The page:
DC’s Shaw neighborhood, long distinguished for its place in African American history, has experienced a dramatic change in the past few years. As part of a multi-year gentrification project that has now spanned the surrounding area inclusive of the U Street Corridor, Columbia Heights, and the H Street Corridor in the nearby NE quadrant, Shaw has emerged as a new destination area for locals and tourists alike. With Metro accessibility and sharing the grounds with historical Howard University, Shaw now boasts a place for Washingtonians to soak up culture, history and …a good beer.
Right Proper Brewing Company came into the community late last year, and joined other noteworthy neighborhood spots like Shaw’s Tavern and Kafé Boheme… adding to the flurry of activity that the area now enjoys. The brewery is the creation of a trio of Washingtonian movers and shakers in the social scene: noted DC “beer guru” Thor Cheston, head brewer Nathan Zeender, and Rocklands Barbeque and Grilling Company founder/owner John Snedden. This triumvirate came together essentially to serve good beer and good food at good prices –smack in the center of one of the hearts of DC.
The pub’s website shares that its location is where storied jazz master Duke Ellington learned how to play music as a teen, just a few steps away from the Howard Theater. Location alone is historical, and there is no better ode to the greatness that’s spawned forth from those walls than by creating a place for people to gather, to enjoy great company, and to have a nice time with non-pretentious staff.
The neighborhood itself has drastically gone through its own storied past. It thrived in the early 20th century, and served as a center of African American cultural and academic life. As mentioned, Duke Ellington is its most famous son. And Langston Hughes, who hailed from nearby LeDroit Park, often passed through the neighborhood streets. Shaw fell into despair, along with other nearby areas, after the assassination of Martin Luther King, Jr. in 1968. It was rocked by the DC riots that followed, and soon ushered in a steep decline in not only population, but development. What followed were years of urban decay, which ate at the heart of the place.
But civic perseverance never lost hope, and renewal projects started to pop-up in and around the area. While mostly residential, with a prominent display of Victorian row houses flanking the streets, Shaw has benefited from the recent gentrification of many DC neighborhoods. Businesses are now making their way back to the neighborhood in a great way.
The recent refurbishing of the Howard Theater, too, has gleaned the area’s penchant for drawing cultural experiences. Music and art shows now find their way to Shaw, drawing spectators back to take part in the scene. And to cater to the people are the many restaurants, bars and small-scale shops that have opened, or are scheduled to open, to serve the neighborhood’s needs.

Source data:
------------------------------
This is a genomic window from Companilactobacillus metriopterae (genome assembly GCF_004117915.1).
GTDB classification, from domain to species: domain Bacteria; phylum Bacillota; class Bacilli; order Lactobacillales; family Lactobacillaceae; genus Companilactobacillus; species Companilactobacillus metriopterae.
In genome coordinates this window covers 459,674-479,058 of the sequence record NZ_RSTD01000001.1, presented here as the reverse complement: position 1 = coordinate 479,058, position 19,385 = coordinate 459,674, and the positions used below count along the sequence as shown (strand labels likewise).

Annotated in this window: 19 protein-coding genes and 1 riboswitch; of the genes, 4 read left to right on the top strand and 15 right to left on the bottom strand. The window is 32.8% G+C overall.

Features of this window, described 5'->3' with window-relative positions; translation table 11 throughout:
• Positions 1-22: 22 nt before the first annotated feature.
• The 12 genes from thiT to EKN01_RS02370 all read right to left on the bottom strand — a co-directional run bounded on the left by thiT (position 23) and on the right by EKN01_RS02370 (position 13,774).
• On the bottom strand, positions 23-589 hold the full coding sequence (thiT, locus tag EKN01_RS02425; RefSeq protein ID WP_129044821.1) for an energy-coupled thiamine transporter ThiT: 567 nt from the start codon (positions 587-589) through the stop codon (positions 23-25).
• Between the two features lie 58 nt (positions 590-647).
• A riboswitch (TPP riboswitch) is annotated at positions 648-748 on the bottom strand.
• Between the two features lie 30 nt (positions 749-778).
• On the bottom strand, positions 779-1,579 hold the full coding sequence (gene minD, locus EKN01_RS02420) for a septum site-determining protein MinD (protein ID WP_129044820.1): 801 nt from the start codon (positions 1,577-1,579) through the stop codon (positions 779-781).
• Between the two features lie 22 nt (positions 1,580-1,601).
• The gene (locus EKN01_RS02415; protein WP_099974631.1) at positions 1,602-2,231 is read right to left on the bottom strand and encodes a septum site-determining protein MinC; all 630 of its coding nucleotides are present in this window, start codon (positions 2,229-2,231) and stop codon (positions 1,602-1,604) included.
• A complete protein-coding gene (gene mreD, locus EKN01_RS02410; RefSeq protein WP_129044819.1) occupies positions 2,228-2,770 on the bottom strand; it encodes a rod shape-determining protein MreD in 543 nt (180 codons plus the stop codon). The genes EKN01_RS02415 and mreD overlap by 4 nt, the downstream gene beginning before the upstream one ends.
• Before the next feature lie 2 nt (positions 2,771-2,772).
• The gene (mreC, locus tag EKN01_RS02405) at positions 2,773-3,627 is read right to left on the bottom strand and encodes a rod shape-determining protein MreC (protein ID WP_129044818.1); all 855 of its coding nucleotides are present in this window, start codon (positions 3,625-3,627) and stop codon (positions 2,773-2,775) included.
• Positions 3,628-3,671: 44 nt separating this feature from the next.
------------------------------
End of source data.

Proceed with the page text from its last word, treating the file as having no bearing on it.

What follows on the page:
Right Proper surely fits the bill, boasting tasty food options and a list of libations to accompany them. The offering is heavily influenced by the tastes of the South, appropriately so with DC being the crossroads between the north and south. You’ll find fried oysters, jalapeño corn muffins, and even a side of “Hoppin’ John” (a black-eyed peas & rice dish) to start. And then the main dishes vary between burgers, an “eight-hour” lamb French dip, barley risotto, and even smothered chicken & biscuits. Specifically, the southern fried chick-filet sandwich is the real deal (way better than the cheaper option you’ll find at that other famous chick-filet place).
Right Proper also houses a full bar for the cocktail-inclined. Wines are limited and on-tap, interestingly, but quite good. The Pacific Standard Old Vine Zinfandel was a memorable choice for me recently. But the beers are the main draw here: Right Proper beers lead the list of choices, and a plethora of bottled and canned craft beers also call this place home.
The best thing about being at Right Proper is the energy that emanates from within. With the lights casting dimly against the interesting murals that flank the walls, there’s also the hum of constant conversation. People are coming here not only to eat or drink, but to hang out. Laughter brims on one side of the room, while what looks to be a bevy of “date night” tables are sporadically placed all around. And the back bar provides an open and friendly place to just lounge around. It’s the perfect neighborhood watering hole.
624 T Street NW
Washington, DC 20001